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February 2013
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Signs of change

bullet image Kentucky and industrial hemp. Here’s a video of a hour-long discussion on TV about industrial hemp in Kentucky, including the agriculture commissioner and police commissioner.

And there is significant political support. Mitch McConnell Joins Rand Paul In Supporting Industrial Hemp In Kentucky

“I am convinced that allowing its production will be a positive development for Kentucky’s farm families and economy,” McConnell said in a statement. “The utilization of hemp to produce everything from clothing to paper is real and if there is a capacity to center a new domestic industry in Kentucky that will create jobs in these difficult economic times that sounds like a good thing to me.”

McConnell joins fellow Kentucky Sen. Rand Paul (R), half of the state’s six-member congressional delegation and the Kentucky Chamber of Commerce in supporting the push.

Of course, there’s the usual push-back from law enforcement leadership who seem convinced that their officers are just too stupid to be trained to tell the difference between 10 acres of hemp and a marijuana grow-op.

Kentucky is going to be a battle to watch.


bullet image Call them the Pot People

Over in Washington, even local newscasters are coming to grips with the notion that marijuana can be a normal business concern complete with lobbyists, just like everything else.

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15 comments to Signs of change

  • Duncan20903

    I feel like I’ve somehow stumbled into an alternate reality.

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  • claygooding

    This is good because it gives agriculture agencies in other countries a nudge towards legalizing hemp production.
    World prohibition of marijuana will end when enough countries legalize hemp and avoid the turmoil of trying to keep marijuana illegal while the population spends more for the banned substance than the funding spent to stop it.

    Damn,this treadmill is hard to stop. And that train headed towards the wall is Silver Streaking.

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  • kaptinemo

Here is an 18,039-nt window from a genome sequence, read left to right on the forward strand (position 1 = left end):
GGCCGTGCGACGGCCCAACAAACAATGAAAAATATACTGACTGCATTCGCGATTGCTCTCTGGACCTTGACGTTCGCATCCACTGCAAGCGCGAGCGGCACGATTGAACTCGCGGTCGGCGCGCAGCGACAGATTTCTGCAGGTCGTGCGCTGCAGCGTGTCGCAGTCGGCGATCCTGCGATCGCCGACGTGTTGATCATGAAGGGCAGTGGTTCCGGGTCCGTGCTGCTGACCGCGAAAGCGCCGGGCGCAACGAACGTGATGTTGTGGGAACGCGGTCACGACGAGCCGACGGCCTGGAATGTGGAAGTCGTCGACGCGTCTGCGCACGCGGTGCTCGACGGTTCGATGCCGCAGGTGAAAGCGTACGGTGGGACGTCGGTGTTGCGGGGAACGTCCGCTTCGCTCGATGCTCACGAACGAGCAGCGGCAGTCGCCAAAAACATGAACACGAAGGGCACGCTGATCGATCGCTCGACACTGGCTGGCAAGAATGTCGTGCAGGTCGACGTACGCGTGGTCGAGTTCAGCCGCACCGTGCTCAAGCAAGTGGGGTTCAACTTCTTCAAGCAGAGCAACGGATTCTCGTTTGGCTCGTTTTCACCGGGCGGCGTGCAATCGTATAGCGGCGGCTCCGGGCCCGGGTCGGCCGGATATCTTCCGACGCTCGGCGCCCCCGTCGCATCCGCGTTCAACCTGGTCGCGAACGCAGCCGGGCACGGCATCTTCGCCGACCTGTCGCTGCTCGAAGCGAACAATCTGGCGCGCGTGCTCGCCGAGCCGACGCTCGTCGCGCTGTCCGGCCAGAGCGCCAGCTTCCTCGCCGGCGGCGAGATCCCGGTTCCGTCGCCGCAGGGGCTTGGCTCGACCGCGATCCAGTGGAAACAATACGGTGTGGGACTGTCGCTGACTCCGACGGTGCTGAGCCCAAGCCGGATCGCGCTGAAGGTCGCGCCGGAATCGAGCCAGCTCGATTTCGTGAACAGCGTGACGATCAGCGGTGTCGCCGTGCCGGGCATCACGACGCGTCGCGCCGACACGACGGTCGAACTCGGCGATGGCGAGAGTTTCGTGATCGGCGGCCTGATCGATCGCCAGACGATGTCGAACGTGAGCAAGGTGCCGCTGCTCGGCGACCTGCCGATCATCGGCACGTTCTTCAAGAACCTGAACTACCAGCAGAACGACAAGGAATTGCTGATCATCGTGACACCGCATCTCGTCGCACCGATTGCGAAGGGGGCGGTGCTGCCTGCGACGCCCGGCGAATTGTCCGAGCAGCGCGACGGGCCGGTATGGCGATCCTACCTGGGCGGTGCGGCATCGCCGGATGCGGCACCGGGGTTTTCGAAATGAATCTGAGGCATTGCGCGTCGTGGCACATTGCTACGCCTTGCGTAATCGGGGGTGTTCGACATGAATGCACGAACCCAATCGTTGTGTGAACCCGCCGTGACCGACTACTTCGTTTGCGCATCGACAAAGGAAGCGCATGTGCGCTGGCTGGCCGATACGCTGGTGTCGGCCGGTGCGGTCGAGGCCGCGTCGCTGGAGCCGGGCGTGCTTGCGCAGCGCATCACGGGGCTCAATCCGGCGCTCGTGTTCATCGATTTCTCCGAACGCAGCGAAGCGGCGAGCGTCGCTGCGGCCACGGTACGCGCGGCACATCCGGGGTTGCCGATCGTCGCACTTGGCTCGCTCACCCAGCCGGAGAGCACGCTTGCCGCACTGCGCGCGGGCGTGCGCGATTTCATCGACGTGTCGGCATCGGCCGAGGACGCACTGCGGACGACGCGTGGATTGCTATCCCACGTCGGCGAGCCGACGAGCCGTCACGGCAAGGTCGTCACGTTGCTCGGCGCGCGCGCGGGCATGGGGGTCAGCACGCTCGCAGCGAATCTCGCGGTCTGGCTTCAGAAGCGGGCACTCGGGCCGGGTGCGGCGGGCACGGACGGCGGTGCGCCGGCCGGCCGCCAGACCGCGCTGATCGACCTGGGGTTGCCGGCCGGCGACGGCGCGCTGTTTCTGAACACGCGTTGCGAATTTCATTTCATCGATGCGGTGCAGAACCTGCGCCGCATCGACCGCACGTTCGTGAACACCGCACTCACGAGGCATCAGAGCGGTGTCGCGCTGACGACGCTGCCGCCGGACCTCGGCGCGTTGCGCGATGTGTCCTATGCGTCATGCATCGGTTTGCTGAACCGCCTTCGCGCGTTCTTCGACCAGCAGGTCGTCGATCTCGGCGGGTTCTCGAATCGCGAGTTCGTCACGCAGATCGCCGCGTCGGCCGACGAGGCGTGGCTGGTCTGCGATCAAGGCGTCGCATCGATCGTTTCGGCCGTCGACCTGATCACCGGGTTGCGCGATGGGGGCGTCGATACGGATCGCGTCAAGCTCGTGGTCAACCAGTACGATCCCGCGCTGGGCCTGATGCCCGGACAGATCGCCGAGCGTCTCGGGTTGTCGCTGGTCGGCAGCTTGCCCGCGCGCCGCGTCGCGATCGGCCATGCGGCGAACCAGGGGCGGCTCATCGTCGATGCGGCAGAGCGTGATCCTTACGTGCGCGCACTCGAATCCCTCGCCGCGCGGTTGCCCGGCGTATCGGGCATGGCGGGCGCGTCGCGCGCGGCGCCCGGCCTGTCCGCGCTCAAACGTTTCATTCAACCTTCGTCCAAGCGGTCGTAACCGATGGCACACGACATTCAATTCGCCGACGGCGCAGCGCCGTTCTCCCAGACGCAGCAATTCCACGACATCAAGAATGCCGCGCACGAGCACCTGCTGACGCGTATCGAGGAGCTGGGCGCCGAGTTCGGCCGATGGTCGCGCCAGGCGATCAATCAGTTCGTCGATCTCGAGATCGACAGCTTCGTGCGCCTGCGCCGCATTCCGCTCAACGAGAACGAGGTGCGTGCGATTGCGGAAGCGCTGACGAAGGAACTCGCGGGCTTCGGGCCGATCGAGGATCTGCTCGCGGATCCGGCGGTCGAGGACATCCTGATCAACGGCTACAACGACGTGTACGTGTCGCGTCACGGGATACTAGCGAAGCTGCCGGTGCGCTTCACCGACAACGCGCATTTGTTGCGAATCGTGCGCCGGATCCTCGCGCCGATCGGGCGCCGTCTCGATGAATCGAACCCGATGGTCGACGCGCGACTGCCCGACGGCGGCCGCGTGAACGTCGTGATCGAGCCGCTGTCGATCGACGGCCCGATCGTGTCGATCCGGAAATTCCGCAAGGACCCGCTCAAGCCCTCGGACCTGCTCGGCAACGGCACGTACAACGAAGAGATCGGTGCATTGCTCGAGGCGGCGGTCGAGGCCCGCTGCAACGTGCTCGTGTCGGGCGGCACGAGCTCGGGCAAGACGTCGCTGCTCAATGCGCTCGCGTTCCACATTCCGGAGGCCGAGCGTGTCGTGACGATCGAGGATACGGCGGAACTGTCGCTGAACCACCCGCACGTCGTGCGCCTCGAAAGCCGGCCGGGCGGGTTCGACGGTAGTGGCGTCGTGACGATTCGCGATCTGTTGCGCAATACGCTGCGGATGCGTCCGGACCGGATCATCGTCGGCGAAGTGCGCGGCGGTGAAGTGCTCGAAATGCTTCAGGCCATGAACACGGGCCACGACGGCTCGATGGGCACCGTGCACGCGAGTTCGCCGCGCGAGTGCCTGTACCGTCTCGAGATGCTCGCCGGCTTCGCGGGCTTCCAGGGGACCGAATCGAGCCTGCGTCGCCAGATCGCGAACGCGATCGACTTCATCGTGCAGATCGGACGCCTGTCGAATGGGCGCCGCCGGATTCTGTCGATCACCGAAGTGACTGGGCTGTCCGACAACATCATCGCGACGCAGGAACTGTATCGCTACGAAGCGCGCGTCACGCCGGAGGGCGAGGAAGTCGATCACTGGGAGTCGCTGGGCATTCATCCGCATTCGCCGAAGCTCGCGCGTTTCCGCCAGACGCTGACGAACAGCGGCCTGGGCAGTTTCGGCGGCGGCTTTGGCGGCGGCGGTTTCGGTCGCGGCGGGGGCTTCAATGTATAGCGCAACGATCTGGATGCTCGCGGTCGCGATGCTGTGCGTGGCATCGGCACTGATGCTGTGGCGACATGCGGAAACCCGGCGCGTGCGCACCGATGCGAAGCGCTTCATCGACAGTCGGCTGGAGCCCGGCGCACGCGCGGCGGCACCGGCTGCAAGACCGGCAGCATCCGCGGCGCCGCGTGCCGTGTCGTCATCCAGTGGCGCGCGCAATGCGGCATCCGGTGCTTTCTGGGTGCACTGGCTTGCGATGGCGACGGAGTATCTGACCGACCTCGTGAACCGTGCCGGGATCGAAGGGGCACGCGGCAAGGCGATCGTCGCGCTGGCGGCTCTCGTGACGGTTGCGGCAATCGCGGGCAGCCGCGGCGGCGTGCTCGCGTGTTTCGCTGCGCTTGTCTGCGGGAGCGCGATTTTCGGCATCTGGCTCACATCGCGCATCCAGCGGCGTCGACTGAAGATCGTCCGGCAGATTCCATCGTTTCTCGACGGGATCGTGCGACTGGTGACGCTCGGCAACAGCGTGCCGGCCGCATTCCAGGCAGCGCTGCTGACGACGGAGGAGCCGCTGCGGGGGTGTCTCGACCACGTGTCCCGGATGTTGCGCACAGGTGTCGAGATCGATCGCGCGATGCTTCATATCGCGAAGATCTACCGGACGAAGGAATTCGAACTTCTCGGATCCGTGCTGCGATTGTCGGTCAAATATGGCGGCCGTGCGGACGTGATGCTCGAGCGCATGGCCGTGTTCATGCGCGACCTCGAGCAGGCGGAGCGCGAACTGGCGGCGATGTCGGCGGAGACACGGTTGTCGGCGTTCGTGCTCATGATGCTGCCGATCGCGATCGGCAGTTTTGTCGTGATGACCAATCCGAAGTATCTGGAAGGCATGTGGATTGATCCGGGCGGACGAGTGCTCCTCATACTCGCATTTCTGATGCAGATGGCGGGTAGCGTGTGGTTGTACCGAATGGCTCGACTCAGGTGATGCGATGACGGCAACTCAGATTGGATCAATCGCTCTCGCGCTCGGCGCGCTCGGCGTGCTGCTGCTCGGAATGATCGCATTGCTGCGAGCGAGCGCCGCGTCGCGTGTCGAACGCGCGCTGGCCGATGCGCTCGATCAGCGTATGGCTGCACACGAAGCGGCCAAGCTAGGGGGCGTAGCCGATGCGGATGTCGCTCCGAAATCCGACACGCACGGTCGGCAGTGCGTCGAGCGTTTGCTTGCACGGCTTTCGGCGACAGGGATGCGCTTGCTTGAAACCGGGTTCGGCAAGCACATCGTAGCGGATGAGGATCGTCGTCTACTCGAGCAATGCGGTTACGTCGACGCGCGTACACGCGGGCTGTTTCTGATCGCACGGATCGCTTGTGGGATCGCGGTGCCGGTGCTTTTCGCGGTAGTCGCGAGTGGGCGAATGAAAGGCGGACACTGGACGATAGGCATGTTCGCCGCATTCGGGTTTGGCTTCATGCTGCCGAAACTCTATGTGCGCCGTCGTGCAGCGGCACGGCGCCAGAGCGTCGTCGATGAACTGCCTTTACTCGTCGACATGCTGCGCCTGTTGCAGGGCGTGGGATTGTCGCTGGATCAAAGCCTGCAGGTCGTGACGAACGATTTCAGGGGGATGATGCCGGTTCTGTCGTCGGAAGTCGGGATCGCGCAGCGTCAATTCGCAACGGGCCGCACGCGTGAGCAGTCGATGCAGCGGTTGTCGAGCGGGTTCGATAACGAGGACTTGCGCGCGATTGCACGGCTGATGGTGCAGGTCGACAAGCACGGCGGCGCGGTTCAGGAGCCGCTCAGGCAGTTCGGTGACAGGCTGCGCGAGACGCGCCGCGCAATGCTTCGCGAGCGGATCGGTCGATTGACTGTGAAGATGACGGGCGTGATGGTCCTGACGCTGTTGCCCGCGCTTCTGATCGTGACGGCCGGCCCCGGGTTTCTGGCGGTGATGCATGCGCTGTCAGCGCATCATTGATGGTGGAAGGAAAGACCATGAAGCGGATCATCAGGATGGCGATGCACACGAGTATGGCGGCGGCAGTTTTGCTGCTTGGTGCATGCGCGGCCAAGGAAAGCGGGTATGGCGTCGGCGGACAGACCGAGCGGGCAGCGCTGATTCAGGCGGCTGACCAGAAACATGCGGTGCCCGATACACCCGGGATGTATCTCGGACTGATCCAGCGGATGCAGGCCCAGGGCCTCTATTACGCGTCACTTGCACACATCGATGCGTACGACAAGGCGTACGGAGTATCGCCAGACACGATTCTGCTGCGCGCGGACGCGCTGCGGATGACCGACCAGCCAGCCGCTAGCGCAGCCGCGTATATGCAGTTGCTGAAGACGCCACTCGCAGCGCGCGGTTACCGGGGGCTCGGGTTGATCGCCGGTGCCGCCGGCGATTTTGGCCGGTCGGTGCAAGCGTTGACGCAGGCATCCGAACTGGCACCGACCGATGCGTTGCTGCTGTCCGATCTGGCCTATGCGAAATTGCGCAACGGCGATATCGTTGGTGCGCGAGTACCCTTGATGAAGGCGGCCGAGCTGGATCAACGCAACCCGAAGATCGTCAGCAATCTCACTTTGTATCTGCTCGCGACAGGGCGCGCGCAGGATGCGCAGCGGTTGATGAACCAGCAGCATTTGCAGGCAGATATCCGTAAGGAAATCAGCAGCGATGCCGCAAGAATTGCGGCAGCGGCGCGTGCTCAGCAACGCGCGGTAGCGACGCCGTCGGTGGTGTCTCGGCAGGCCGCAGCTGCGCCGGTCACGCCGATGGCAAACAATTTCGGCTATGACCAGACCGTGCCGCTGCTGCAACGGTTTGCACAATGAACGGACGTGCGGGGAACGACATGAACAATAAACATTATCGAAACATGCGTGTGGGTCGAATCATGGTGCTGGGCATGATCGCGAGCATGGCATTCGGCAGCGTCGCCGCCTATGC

‘Normalization’…the prohibs worst nightmare realized.

    I recall reading back in the late 1980’s a tract put out by one of the control-freak ‘concerned parents movement’ organizations (that wound up getting shafted by DuPont while he laughed all the way to the bank, walking on their backs) in which the writer was so (gasp!) scandalized at the (apocryphal) story of a young man who thought nothing of passing a joint to a friend on a bus.

    The writer made it plain how absolutely horrified she was, that such a thing would ever be considered…normal

    Why, this was during BROAD DAYLIGHT and in the middle of the work week!. It was before 5PM, you know, the legitimate Happy Hour! Oh, the horrors! The horrors!

    No, I am not engaging in hyperbole. Yes, the writer did seem to be suffering from near-fatal hyperventilation. Because it was one thing above all that struck me, and that was the writer’s Babbitry. It’s the same Babbitry that I get wind of whenever I read or hear of some prohib mouthing off about ‘productivity’ suffering upon cannabis re-legalization.

    This kind of mindset exploits any already internal work ethic and results in the reduction of human beings into mere extensions of the machines they operate. A a rights-destroying system (which drug testing tacitly supports) that cows workers who seek redress for increasingly unfair conditions brought about by the decreasing sense of responsibility an employer may feel, insulated by that system in which there is little or no impetus for change, accruing all the advantages for the Investor Class.

    I said this before in another comment that cannabis law reform is actually peaceful, revolutionary social change via the ballot box. The effect that this ‘normalization’ will have on Labor/Capital relations in the long run is uncertain, but what is certain is that once a State is legal, again, that Capital will find that it will no longer be able to use drug testing as a weapon to suppress Labor, and that this will have a profound social effect upon every other aspect of our lives.

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    • Peter

      Thanks for reminding me about babbitry….i haven’t thought about sinclair lewis for ages… babbitry exactly sums up the small minded business class of most american small cities …to be found in abundance in BNI groups, chambers of commerce etc, all worried about protecting their vested interests by any means possible…a perfect example is Gov Chickenlooper, the small time brewer who tried so hard to derail legalization in Colorado… of course, his motives would have had nothing to do with keeping the dollars rolling in at his beer-outlets.

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  • Nick

    While I’m very happy that a discussion of industriel hemp is happening, I’m more than a little upset at the lack of basic knowledge about hemp and marijuana expressed by all members of discussion in the video. It was a true study in the ignorance of all involved.
    I could list the discrepancies, but the resulting list would be longer than the video itself.

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  • CJ